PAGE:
"I do not want to contribute to the culture of violence in America."
In the back of my closet, bags of unwrapped Christmas presents are piled high. There are sweatshirts for the boys, a game of Chinese checkers, a scarf for my mother-in-law, and two video games for my 13-year old son: Call of Duty and Halo 4.
Over the past year, my son has relentlessly lobbied for these games. He argued that they're fun and harmless. The games are more about solving puzzles than killing. He said that all of his friends have them, which is true. He said our anti-gun rules are interfering with his social life. He can't invite kids to our house because we don't have the two things that they love most: airsoft guns and violent video games. Our rules were making him into a social misfit.
My husband and I listened to our son's position and decided that he made valid points. Last Friday morning, I made a trip to Toys "R" Us and bought those games for him along with a game of Chinese Checkers and a box of Legos for his younger brother. Despite all the studies that show that certain video games increase aggression and our position that these games represent a huge departure from the cops-and-robbers guns of our youth, we also recognized the fact that our son has to operate in the world. He needs to fit in with his peer group.
In a recent video on the Daily Beast, Ta-Nehisi Coates said that football and violent video games and rap lyrics make true violence understandable and graspable. Maybe our son and his friends find catharsis in the games; perhaps it's a healthy response to a violent world.
When I returned from my shopping trip on Friday, I turned on the TV to learn of the horror of slain children. Lives were destroyed by guns.
What should I do about those games in my closet? How can I demand gun control legislation, while at the same time permitting my own child to use guns—albeit pretend ones—on the TV in the playroom?
Violent video games don't turn kids into killers. Even profoundly disturbed individuals don't enact acts of horror solely based on their access to violent video games. Still, those images of Newtown are fresh on my mind, and they undermine every logical argument that my son, the future lawyer, made.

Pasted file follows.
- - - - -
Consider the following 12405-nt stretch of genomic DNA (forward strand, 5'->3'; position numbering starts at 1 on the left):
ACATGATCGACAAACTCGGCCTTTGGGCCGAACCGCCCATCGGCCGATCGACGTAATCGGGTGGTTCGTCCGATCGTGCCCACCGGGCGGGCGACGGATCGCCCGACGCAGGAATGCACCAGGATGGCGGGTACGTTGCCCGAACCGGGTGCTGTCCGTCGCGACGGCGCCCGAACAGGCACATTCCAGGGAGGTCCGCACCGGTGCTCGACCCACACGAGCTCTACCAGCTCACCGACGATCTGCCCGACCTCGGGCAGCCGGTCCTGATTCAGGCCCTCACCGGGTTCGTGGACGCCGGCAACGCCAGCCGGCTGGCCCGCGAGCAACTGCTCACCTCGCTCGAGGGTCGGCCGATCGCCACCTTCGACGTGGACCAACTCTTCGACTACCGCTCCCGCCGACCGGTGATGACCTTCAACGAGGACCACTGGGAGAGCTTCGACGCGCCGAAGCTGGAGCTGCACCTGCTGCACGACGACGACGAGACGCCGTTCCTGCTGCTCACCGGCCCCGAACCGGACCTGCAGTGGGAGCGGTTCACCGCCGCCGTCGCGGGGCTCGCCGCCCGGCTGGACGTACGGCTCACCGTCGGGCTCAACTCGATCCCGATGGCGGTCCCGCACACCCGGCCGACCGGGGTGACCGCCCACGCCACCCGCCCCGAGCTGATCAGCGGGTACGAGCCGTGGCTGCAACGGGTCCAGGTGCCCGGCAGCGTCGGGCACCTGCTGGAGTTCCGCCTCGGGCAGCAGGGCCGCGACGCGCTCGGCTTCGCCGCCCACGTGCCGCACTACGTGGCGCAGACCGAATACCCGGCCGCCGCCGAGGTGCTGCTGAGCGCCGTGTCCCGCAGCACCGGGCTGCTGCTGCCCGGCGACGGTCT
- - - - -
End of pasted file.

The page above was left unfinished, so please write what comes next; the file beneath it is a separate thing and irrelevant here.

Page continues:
I do not want to contribute to the culture of violence in America. Over the weekend, Nicholas Thompson at the New Yorker wrote that America's movies, books and games are extremely violent and, as we talk about gun control legislation, we need to consider a broader problem.
I don't think that a culture of violence is solely based in the play activities of boys. A culture of violence is sometimes just the absence of kindness. It impacts girls, who feel coerced to dress certain ways and are shunned by the popular girls who demand a certain level of conformity. It is evident in the viral blog post of a woman who struggles with her disabled child without the support of the community. It is found in the angry tweets by individuals who are annoyed that a president's words interrupted their football game.
As much as I would like, I can't shield my children completely from that culture of overt violence and its more subtle variations. They have to leave my house to catch the school bus every morning and be out there in the world with all its beauty and its evil. But maybe I can make our own home a refuge from the worst influences.
Those violent video games in the back of my closet haunt me. I have ten days to decide what to do. As the kids have gotten older, I have found that parenting decisions do not have right or wrong answers, and events in Newtown, Connecticut have made this parenting decision even more complicated.